Mike Terry, Deseret News
Utah's Andrei Kirilenko may be in the starting lineup when the regular season tips off.

SACRAMENTO, Calif. — A busy day of comings and goings at Jazz camp Thursday ended with two free agents looking for work, one shooting guard staying home with a bad back and another headed out of town for a second opinion on his sore knee.

And when the smoke finally cleared, it appeared veteran small forward Andrei Kirilenko could be coming off the bench and headed back into the opening lineup — while power forward Paul Millsap, who got a new four-year, $32 million contract in the offseason, watches at the start.

"I don't have a problem starting, I don't have a problem coming off the bench," said Kirilenko, a reserve for 57 of the 67 games played last season — but a starter in all but 10 of the 330 in which he played for the five seasons prior to that.

"It's not a different mind-set," the eight-season veteran added. "It's just like, you're coming off the bench, you're expecting one thing; you can start, you expect a little different. But it's not a big change in total perspective of the game. You just come to win."

If Thursday's activities are any indication, however, there's no telling who will be available when the Jazz open the 2009-10 NBA season Wednesday night at Denver.

One day after waiving free agents Spencer Nelson and Alexander Johnson along with 2009 second-round draft choice Goran Suton, the Jazz said they also had released journeyman swingman Ronald Dupree and fellow free agent Paul Harris.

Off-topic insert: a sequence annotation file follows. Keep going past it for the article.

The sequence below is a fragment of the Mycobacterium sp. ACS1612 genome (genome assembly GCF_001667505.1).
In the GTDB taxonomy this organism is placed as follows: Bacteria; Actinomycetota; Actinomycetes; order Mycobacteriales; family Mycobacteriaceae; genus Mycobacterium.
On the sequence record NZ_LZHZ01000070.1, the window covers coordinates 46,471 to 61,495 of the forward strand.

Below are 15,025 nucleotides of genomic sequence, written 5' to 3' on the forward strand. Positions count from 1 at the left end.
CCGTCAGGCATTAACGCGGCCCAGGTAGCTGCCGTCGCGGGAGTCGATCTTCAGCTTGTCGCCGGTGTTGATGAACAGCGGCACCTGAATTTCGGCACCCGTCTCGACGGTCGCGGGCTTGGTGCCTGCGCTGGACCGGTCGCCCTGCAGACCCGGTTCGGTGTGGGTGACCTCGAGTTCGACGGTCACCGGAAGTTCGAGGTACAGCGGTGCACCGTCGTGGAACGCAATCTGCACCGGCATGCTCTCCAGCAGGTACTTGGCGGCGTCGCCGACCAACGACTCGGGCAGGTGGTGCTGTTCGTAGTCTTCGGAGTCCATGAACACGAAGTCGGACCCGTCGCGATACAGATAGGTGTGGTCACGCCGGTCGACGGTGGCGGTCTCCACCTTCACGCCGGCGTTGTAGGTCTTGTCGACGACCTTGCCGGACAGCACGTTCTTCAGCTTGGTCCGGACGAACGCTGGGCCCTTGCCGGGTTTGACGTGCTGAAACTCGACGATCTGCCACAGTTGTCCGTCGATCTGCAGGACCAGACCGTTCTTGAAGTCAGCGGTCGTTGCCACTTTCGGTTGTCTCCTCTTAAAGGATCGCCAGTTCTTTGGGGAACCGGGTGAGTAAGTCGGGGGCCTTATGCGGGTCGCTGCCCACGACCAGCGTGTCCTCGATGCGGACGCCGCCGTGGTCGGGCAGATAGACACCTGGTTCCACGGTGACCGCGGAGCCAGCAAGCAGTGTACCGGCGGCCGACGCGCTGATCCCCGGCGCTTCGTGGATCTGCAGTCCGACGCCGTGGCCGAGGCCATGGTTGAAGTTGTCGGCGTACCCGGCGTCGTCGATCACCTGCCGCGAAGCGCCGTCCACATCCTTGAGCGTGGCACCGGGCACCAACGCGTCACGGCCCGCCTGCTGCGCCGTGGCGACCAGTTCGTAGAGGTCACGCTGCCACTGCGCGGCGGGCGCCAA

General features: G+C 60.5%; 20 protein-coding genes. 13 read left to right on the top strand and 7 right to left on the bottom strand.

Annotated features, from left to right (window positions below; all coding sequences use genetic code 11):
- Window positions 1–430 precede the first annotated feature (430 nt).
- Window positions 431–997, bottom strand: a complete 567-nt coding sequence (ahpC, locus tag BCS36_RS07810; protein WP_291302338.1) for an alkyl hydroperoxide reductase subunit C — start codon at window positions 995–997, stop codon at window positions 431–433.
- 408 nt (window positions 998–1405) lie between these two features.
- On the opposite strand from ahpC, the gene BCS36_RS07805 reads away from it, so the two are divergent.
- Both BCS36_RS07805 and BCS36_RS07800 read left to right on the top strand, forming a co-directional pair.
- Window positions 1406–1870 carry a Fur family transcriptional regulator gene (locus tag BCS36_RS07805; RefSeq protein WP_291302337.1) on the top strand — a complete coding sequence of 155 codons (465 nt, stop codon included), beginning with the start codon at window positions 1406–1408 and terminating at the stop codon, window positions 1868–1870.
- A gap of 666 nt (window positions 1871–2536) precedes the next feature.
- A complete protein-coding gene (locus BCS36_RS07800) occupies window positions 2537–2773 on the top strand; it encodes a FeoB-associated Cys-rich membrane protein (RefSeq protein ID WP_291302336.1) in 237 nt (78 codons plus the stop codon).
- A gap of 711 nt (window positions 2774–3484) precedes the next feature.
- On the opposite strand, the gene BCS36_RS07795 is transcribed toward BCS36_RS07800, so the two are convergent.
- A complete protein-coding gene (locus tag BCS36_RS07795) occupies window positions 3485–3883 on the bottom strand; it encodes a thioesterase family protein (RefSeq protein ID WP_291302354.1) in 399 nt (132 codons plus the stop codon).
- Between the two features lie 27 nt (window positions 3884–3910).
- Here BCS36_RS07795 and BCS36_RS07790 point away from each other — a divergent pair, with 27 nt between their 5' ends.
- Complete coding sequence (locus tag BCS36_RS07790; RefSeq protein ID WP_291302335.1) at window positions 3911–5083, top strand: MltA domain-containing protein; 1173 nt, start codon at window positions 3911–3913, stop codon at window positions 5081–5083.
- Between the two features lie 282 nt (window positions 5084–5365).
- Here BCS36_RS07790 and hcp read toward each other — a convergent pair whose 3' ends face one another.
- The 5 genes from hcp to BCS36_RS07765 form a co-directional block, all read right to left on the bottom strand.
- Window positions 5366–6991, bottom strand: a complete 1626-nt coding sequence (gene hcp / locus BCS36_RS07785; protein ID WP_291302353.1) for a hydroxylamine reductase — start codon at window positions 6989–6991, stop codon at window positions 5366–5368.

Harris — a rookie guard from Syracuse — never did take part in training camp or play in a preseason game, having sprained an ankle before camp got under way.

Dupree — who's played 154 NBA games for four teams over five seasons, and finished last season with the NBA Development League's Utah Flash — lost a camp battle with undrafted rookie swingman Wesley Matthews, though the Jazz on Thursday weren't ready to say Matthews had made their opening-night roster.

With five roster hopefuls gone; last season's starting small forward, C.J. Miles, still recovering from surgery to repair a ruptured thumb ligament; and veteran small forward Matt Harpring still back home in Atlanta with chronic knee and ankle injuries that likely have ended his career, the Jazz had just 10 healthy players at practice Thursday.

That's because swingman Ronnie Brewer, Utah's starter at shooting guard last season; and backup shooting guard Kyle Korver were absent, too.

Brewer was out because of muscle spasms in a back that apparently bothered him Wednesday as well. He did not travel with the team to Sacramento on Thursday, and will not play tonight in the Jazz's preseason finale against the Kings.

Korver has headed out of town to seek a second medical opinion on his ailing left knee, which has kept him from playing in all but one of Utah's seven exhibition games to date. The 3-point specialist has been bothered all month by inflammation, an apparent result of damaged cartilage under the kneecap.

Jazz coach Jerry Sloan had been thinking about perhaps starting Korver at shooting guard and Brewer at small forward in order to inject better shooting in Utah's opening lineup, but because of the uncertainty over Korver's availability, he now seems to be leaning toward sticking with Brewer at the 2 spot and turning to Kirilenko at the 3.

That also means Millsap — a candidate to start when training camp got under way late last month — would come off the bench behind two-time NBA All-Star power forward Carlos Boozer.

"I might start Andrei (Kirilenko), which I didn't do last year, and bring Paul (Millsap) off the bench," Sloan said when asked Thursday how the Miles and Korver injuries have impacted his anticipated regular-season rotation.

"We've got to have somebody give us some lift off the bench, and Paul's an instant starter whenever he steps on the floor," the Jazz coach added. "Those kinds of people are pretty valuable to you to be able to come off the bench."

e-mail: tbuckley@desnews.com